Thursday, 24 March 2011

My PLACE: QUB 3rd Year Architecture

In this series, we ask practitioners, experts and enthusiasts for their take on the built environment - where are we now, how did we get here, and where are going?

We spoke to Alex Shields, Ciara McCallion, Michael McKeown, Catherina Caffrey and Justin Hughes, 3rd Year Architecture Students at Queen's.

The students' work will be on display at the Ulster Hall, launching Mon 28th March at 7pm

What has your group learned about designing for urban communities?

"For the past six months third year architecture students have been working closely within Sandy Row, Belfast in order to fully understand what an urban community is built up of and the need to improve, develop and sustain it. Our experiences have also taken us to Berlin in early October where we studied this urban environment and contrasted it with Belfast.

Designing for urban communities must begin with an understanding of the people who live within them. The understanding and the experience within a city.

This is shown by how the residents live their everyday life by the routes and pathways regularly taken by the community. Part of our analysis was alternative mapping, which consisted of following in other peoples tracks. This allowed us to experience the city in the footsteps of those who inhabit it forcing a different pattern to our paths and discover a new perception of an urban environment. This is a less prejudiced approach, which was firstly carried out in Berlin and later applied to Sandy Row in Belfast.

After in depth research into the community we discovered a wide diversity of the people who live there and the needs of the community both economically and socially. Some research included demographics, historic mapping, and the perception of people in the wider city of a specific community.

Analysis must be made up of many layers being steeped in history and identity. It is important to scratch beneath the surface of the topologies to engage with the social and economic issues, which are embedded within a community.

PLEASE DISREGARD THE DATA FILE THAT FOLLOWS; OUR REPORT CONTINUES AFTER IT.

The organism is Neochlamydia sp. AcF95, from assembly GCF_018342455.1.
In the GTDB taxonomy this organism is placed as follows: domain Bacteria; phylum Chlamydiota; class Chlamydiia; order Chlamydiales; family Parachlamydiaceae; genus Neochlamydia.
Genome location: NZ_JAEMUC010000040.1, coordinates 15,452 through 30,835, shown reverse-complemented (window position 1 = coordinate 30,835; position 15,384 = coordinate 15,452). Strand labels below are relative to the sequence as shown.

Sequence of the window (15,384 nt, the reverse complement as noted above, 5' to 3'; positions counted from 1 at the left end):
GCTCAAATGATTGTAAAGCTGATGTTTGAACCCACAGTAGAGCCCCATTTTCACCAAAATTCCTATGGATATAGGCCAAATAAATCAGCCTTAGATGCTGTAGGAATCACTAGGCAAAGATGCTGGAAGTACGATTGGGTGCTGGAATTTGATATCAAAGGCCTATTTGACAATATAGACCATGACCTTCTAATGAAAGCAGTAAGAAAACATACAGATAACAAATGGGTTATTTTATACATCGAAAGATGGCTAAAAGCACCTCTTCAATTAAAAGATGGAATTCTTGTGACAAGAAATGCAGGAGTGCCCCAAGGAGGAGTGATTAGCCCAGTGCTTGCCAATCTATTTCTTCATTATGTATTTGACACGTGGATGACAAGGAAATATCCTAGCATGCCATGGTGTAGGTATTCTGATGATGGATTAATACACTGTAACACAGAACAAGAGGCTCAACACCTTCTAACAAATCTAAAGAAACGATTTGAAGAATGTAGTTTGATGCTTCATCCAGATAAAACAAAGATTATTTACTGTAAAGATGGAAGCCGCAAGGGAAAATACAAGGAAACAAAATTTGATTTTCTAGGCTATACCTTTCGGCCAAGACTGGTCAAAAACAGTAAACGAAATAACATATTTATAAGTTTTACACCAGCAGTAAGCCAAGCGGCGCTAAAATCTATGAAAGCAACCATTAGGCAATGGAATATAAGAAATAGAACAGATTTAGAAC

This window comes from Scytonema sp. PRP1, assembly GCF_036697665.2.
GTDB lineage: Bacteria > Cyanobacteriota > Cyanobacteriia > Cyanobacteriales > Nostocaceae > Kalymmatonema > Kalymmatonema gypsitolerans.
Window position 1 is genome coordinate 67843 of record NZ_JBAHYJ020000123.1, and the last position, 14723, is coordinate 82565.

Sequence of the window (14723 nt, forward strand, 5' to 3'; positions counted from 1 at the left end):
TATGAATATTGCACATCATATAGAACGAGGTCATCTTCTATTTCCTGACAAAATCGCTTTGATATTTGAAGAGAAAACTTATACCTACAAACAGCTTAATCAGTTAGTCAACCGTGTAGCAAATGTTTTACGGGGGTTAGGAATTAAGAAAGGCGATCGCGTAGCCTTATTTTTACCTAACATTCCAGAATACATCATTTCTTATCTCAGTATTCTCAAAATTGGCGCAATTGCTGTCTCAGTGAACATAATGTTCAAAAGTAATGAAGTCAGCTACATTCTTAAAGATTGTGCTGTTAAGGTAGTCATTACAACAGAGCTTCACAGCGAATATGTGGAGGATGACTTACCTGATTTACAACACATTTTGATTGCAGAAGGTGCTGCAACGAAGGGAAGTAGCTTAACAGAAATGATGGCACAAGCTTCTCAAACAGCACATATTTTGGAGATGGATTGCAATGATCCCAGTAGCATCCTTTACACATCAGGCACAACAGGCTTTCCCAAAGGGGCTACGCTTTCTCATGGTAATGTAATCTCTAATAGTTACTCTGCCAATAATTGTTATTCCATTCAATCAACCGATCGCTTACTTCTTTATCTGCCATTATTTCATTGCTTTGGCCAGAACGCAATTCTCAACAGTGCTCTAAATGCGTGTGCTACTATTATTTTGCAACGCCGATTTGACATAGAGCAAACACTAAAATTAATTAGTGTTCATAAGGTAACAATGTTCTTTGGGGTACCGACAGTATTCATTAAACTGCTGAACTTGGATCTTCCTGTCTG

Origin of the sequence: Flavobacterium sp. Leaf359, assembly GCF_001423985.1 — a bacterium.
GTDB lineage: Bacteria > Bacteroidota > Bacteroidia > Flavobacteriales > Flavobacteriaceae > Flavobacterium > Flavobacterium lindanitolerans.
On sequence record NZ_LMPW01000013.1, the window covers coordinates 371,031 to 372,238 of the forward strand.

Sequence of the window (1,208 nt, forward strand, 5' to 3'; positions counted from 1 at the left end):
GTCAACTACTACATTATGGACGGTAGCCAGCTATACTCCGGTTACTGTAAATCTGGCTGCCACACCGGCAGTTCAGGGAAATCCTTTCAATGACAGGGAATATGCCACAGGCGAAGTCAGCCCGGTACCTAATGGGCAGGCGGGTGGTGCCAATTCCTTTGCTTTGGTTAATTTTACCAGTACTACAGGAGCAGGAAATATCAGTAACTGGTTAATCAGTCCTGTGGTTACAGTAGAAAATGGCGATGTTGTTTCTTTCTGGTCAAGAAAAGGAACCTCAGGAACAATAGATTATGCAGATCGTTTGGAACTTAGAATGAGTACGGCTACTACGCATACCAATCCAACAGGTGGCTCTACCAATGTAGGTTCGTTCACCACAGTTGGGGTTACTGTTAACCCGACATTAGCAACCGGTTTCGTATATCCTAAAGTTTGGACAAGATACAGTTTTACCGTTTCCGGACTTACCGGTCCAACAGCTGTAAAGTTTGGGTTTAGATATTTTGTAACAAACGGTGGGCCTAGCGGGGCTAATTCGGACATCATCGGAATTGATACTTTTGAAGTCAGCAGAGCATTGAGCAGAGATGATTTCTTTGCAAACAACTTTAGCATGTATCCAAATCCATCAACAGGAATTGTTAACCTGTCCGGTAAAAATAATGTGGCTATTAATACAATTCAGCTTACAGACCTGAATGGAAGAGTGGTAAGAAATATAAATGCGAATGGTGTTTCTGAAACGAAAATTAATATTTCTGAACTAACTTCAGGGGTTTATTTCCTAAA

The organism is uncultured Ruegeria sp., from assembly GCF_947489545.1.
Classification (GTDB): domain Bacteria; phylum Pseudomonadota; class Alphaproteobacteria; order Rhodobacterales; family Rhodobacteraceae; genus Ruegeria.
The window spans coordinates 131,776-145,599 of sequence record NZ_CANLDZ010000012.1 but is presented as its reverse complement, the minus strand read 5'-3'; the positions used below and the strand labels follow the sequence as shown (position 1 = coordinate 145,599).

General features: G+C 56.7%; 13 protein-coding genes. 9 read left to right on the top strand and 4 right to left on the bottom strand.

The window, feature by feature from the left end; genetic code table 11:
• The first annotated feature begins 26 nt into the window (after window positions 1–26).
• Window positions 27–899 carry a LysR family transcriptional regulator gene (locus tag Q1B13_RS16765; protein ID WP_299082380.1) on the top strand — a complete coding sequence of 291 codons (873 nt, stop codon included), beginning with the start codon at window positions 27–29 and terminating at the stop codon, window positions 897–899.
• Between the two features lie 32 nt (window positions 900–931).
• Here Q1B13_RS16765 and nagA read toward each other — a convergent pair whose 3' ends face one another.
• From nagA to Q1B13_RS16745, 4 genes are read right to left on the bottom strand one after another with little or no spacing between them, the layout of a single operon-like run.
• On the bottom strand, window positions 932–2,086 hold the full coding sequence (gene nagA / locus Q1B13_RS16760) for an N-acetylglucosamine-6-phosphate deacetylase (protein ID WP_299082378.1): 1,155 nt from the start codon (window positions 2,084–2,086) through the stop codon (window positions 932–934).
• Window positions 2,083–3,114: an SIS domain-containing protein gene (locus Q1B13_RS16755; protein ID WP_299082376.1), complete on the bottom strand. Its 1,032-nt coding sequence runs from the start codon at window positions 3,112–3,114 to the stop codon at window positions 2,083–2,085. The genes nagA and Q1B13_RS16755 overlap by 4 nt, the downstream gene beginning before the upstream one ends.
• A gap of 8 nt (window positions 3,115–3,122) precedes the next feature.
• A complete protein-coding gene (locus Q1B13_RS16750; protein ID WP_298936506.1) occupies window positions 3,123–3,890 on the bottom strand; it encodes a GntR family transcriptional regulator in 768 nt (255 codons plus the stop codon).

After analysis of the current urban situation we acknowledged the need for improvement to the built environment. We developed this through strategic proposals for the next twenty-five years in the form of master planning. This was complimented by proposals for small-scale interventions to address specific needs for the community in 1:1 scale projects, for example the Urban Community Toolbox. Considering the proportion of the human body highlights the immensity of the city.

Buildings situated in a community influence, and become influenced by, a complex set of social and economic parameters that continue to shape the character of each street and urban square.

The success or failure of urban environments is often determined by the generosity with which these elements meet each other and the edge conditions between buildings and their surroundings.

Increasingly the world we find is comprised of existing communities evolving in parallel with the city and in negotiation with the aspects of nations that informs their lives: politics, economics, social norms, changing technologies and the environment.

We have learnt that all views must work in a coherent manner in order to develop a clear future. It must be realized that it is the community that will live in these spaces not the architect and therefore must be at the heart of the design."

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